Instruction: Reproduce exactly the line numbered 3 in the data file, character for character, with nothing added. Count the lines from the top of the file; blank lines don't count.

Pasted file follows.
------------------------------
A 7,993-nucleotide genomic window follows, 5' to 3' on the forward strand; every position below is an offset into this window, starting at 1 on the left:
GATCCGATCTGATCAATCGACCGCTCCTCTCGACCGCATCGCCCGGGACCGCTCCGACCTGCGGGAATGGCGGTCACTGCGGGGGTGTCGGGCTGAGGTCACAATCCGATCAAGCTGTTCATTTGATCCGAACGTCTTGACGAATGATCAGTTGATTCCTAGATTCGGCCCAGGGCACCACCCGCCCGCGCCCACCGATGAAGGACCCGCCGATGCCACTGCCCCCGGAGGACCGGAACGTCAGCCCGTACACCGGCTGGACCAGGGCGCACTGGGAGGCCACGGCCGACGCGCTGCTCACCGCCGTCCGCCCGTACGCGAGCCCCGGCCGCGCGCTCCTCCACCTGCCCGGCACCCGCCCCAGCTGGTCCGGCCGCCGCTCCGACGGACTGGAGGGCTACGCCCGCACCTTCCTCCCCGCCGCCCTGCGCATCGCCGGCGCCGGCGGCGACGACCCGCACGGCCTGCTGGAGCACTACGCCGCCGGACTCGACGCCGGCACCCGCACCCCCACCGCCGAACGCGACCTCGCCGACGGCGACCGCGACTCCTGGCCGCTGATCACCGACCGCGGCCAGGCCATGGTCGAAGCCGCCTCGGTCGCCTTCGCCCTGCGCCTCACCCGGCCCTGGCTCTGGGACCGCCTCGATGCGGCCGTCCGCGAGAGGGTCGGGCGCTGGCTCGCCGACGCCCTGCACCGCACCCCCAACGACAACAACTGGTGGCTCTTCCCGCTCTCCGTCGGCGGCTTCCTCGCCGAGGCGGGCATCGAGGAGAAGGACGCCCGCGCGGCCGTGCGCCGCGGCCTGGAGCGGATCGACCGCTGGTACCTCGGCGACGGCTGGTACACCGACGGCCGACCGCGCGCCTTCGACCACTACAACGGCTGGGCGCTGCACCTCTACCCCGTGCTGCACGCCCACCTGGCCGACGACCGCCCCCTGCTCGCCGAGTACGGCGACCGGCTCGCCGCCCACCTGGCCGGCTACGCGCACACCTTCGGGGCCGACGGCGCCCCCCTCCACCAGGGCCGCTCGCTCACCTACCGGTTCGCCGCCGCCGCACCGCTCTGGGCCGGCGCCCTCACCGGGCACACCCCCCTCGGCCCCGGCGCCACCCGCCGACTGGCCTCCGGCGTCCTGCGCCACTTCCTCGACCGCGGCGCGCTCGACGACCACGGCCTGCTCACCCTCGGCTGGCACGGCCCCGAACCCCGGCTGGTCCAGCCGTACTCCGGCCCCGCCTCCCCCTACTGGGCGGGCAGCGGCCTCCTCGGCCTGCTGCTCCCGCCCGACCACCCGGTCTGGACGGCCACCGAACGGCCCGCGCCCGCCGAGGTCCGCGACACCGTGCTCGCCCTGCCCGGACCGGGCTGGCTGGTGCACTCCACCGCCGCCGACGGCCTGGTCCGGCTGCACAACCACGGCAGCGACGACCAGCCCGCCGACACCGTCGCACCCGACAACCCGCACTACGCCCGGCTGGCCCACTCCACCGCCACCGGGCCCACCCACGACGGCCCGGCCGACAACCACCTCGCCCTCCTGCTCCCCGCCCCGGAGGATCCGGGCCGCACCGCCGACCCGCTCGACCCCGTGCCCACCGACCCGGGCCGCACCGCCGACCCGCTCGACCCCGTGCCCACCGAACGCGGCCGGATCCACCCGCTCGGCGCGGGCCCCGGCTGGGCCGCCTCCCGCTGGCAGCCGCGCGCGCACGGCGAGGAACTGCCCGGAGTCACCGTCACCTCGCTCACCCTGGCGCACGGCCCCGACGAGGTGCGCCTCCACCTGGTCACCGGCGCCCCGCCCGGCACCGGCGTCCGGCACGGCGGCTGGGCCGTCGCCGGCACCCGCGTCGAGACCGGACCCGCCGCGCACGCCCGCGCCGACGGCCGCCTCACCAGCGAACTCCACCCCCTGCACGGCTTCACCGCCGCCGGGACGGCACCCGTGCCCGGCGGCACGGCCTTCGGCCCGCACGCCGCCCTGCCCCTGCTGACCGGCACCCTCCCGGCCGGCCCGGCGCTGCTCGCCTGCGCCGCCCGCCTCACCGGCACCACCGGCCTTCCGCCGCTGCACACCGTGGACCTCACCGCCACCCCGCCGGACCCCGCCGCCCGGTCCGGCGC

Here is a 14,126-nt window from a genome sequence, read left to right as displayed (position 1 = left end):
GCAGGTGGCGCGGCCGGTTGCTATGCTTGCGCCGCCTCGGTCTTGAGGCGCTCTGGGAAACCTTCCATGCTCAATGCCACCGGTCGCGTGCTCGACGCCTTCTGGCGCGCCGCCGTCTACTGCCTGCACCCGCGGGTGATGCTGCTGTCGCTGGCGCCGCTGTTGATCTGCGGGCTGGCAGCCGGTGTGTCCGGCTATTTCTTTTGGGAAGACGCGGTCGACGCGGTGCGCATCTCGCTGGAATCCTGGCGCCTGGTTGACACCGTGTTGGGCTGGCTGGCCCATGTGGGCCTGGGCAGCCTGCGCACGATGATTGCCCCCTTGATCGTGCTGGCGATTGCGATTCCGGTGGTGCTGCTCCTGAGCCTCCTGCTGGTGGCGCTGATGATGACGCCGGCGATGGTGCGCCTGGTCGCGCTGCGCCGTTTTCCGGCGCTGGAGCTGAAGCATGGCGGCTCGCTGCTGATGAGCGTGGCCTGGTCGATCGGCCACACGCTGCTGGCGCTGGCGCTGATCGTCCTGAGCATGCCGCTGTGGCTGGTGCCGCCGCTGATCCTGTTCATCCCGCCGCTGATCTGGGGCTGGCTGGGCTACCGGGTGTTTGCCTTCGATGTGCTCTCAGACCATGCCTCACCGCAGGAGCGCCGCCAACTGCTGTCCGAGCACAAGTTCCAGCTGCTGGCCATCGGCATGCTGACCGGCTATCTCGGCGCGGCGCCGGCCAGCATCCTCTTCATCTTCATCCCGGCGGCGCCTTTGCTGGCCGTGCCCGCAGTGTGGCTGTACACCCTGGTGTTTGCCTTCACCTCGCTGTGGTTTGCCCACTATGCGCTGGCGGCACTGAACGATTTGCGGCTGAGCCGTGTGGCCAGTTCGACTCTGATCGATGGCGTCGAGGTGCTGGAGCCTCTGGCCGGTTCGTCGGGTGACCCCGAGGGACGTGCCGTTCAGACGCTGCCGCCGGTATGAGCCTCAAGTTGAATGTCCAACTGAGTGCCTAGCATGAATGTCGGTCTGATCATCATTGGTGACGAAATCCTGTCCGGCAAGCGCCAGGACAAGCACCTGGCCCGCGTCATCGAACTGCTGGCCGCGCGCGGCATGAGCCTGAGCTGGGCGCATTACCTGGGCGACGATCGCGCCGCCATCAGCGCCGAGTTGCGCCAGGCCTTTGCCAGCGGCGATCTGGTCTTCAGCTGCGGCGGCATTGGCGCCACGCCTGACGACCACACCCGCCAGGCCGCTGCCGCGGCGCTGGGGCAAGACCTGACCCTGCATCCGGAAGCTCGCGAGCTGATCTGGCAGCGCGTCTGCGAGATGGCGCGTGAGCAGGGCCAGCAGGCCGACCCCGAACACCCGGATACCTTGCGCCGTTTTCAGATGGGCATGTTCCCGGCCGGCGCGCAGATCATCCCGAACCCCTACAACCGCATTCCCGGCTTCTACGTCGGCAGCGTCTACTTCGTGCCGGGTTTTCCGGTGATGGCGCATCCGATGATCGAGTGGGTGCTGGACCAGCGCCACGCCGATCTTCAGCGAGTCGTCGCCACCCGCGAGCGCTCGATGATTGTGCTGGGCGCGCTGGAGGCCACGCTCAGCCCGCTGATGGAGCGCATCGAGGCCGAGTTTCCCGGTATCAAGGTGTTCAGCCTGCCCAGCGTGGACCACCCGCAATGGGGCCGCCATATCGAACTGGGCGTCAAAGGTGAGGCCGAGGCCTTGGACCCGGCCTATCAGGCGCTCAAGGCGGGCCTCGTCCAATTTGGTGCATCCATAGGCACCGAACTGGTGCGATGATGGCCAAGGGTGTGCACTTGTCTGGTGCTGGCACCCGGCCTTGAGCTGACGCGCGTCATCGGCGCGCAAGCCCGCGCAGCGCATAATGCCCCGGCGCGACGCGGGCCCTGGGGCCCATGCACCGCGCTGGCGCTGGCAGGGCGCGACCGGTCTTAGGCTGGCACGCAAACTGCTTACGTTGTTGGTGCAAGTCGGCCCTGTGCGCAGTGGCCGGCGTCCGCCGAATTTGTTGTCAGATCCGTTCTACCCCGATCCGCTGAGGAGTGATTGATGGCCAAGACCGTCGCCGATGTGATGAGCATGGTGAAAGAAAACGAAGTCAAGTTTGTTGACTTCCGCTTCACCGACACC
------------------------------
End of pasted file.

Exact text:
Here is a 14,126-nt window from a genome sequence, read left to right as displayed (position 1 = left end):